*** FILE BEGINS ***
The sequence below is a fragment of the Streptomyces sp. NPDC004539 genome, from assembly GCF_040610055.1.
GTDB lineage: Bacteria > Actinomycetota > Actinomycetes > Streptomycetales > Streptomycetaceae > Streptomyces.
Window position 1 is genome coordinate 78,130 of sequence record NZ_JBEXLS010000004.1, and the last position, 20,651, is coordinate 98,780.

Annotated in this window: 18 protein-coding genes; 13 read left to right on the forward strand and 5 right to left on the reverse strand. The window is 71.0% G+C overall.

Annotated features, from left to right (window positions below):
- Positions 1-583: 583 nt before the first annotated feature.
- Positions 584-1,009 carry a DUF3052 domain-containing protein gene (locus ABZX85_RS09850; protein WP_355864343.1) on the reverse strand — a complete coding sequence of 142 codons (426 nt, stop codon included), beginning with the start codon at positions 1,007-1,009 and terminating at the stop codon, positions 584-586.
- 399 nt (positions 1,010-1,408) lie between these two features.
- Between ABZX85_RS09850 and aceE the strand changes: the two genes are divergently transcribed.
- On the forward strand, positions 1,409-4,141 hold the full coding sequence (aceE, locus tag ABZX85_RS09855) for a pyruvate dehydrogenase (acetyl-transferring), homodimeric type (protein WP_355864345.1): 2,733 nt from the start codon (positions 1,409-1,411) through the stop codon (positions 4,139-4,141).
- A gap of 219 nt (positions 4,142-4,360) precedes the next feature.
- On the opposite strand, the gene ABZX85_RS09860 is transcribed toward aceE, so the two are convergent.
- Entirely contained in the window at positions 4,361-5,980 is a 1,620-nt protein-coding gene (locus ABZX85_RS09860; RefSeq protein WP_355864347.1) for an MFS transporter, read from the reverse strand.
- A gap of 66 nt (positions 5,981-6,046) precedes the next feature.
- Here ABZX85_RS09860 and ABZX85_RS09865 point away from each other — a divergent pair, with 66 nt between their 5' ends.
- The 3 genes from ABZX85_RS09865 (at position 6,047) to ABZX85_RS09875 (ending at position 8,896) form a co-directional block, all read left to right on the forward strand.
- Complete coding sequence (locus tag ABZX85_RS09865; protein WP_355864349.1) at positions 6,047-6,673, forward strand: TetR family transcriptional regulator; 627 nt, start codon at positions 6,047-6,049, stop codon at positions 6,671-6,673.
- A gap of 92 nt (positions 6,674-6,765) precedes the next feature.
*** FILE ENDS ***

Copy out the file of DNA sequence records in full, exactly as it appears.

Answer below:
The sequence below is a fragment of the Streptomyces sp. NPDC004539 genome, from assembly GCF_040610055.1.
GTDB lineage: Bacteria > Actinomycetota > Actinomycetes > Streptomycetales > Streptomycetaceae > Streptomyces.
Window position 1 is genome coordinate 78,130 of sequence record NZ_JBEXLS010000004.1, and the last position, 20,651, is coordinate 98,780.

Annotated in this window: 18 protein-coding genes; 13 read left to right on the forward strand and 5 right to left on the reverse strand. The window is 71.0% G+C overall.

Annotated features, from left to right (window positions below):
- Positions 1-583: 583 nt before the first annotated feature.
- Positions 584-1,009 carry a DUF3052 domain-containing protein gene (locus ABZX85_RS09850; protein WP_355864343.1) on the reverse strand — a complete coding sequence of 142 codons (426 nt, stop codon included), beginning with the start codon at positions 1,007-1,009 and terminating at the stop codon, positions 584-586.
- 399 nt (positions 1,010-1,408) lie between these two features.
- Between ABZX85_RS09850 and aceE the strand changes: the two genes are divergently transcribed.
- On the forward strand, positions 1,409-4,141 hold the full coding sequence (aceE, locus tag ABZX85_RS09855) for a pyruvate dehydrogenase (acetyl-transferring), homodimeric type (protein WP_355864345.1): 2,733 nt from the start codon (positions 1,409-1,411) through the stop codon (positions 4,139-4,141).
- A gap of 219 nt (positions 4,142-4,360) precedes the next feature.
- On the opposite strand, the gene ABZX85_RS09860 is transcribed toward aceE, so the two are convergent.
- Entirely contained in the window at positions 4,361-5,980 is a 1,620-nt protein-coding gene (locus ABZX85_RS09860; RefSeq protein WP_355864347.1) for an MFS transporter, read from the reverse strand.
- A gap of 66 nt (positions 5,981-6,046) precedes the next feature.
- Here ABZX85_RS09860 and ABZX85_RS09865 point away from each other — a divergent pair, with 66 nt between their 5' ends.
- The 3 genes from ABZX85_RS09865 (at position 6,047) to ABZX85_RS09875 (ending at position 8,896) form a co-directional block, all read left to right on the forward strand.
- Complete coding sequence (locus tag ABZX85_RS09865; protein WP_355864349.1) at positions 6,047-6,673, forward strand: TetR family transcriptional regulator; 627 nt, start codon at positions 6,047-6,049, stop codon at positions 6,671-6,673.
- A gap of 92 nt (positions 6,674-6,765) precedes the next feature.